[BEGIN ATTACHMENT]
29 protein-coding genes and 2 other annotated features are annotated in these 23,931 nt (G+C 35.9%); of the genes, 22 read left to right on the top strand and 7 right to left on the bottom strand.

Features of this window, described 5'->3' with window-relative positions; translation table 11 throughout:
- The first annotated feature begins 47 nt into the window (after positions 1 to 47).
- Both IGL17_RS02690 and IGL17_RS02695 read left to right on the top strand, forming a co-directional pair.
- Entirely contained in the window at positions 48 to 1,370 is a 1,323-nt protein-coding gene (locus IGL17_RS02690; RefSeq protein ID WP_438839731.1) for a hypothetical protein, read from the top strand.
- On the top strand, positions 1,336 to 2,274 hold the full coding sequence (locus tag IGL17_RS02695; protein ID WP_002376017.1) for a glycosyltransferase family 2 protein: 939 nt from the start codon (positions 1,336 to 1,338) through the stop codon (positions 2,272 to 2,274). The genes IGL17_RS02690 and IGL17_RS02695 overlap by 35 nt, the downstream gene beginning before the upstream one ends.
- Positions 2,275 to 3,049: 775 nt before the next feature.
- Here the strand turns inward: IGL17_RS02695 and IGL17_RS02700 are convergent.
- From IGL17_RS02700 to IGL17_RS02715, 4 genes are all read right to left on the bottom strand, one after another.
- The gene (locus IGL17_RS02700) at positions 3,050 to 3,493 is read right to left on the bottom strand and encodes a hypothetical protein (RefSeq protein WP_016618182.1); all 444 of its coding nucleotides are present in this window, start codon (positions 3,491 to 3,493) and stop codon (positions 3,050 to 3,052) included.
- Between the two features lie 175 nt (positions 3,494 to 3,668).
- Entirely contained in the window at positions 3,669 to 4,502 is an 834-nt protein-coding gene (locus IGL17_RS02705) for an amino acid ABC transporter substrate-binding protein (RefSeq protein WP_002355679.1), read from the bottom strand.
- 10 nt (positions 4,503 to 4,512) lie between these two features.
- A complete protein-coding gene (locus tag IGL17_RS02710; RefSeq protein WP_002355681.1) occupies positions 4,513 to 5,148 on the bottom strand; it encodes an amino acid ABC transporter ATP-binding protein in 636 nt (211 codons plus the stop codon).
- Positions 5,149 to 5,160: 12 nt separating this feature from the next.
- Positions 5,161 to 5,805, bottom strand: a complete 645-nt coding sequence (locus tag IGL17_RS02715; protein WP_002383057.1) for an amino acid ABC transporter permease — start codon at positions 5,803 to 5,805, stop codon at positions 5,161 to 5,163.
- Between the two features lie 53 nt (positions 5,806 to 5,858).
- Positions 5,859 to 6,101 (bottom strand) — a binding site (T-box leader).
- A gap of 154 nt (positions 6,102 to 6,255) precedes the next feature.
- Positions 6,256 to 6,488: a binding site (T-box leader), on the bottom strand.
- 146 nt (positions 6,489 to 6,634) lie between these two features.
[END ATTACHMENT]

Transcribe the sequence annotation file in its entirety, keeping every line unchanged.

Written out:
29 protein-coding genes and 2 other annotated features are annotated in these 23,931 nt (G+C 35.9%); of the genes, 22 read left to right on the top strand and 7 right to left on the bottom strand.

Features of this window, described 5'->3' with window-relative positions; translation table 11 throughout:
- The first annotated feature begins 47 nt into the window (after positions 1 to 47).
- Both IGL17_RS02690 and IGL17_RS02695 read left to right on the top strand, forming a co-directional pair.
- Entirely contained in the window at positions 48 to 1,370 is a 1,323-nt protein-coding gene (locus IGL17_RS02690; RefSeq protein ID WP_438839731.1) for a hypothetical protein, read from the top strand.
- On the top strand, positions 1,336 to 2,274 hold the full coding sequence (locus tag IGL17_RS02695; protein ID WP_002376017.1) for a glycosyltransferase family 2 protein: 939 nt from the start codon (positions 1,336 to 1,338) through the stop codon (positions 2,272 to 2,274). The genes IGL17_RS02690 and IGL17_RS02695 overlap by 35 nt, the downstream gene beginning before the upstream one ends.
- Positions 2,275 to 3,049: 775 nt before the next feature.
- Here the strand turns inward: IGL17_RS02695 and IGL17_RS02700 are convergent.
- From IGL17_RS02700 to IGL17_RS02715, 4 genes are all read right to left on the bottom strand, one after another.
- The gene (locus IGL17_RS02700) at positions 3,050 to 3,493 is read right to left on the bottom strand and encodes a hypothetical protein (RefSeq protein WP_016618182.1); all 444 of its coding nucleotides are present in this window, start codon (positions 3,491 to 3,493) and stop codon (positions 3,050 to 3,052) included.
- Between the two features lie 175 nt (positions 3,494 to 3,668).
- Entirely contained in the window at positions 3,669 to 4,502 is an 834-nt protein-coding gene (locus IGL17_RS02705) for an amino acid ABC transporter substrate-binding protein (RefSeq protein WP_002355679.1), read from the bottom strand.
- 10 nt (positions 4,503 to 4,512) lie between these two features.
- A complete protein-coding gene (locus tag IGL17_RS02710; RefSeq protein WP_002355681.1) occupies positions 4,513 to 5,148 on the bottom strand; it encodes an amino acid ABC transporter ATP-binding protein in 636 nt (211 codons plus the stop codon).
- Positions 5,149 to 5,160: 12 nt separating this feature from the next.
- Positions 5,161 to 5,805, bottom strand: a complete 645-nt coding sequence (locus tag IGL17_RS02715; protein WP_002383057.1) for an amino acid ABC transporter permease — start codon at positions 5,803 to 5,805, stop codon at positions 5,161 to 5,163.
- Between the two features lie 53 nt (positions 5,806 to 5,858).
- Positions 5,859 to 6,101 (bottom strand) — a binding site (T-box leader).
- A gap of 154 nt (positions 6,102 to 6,255) precedes the next feature.
- Positions 6,256 to 6,488: a binding site (T-box leader), on the bottom strand.
- 146 nt (positions 6,489 to 6,634) lie between these two features.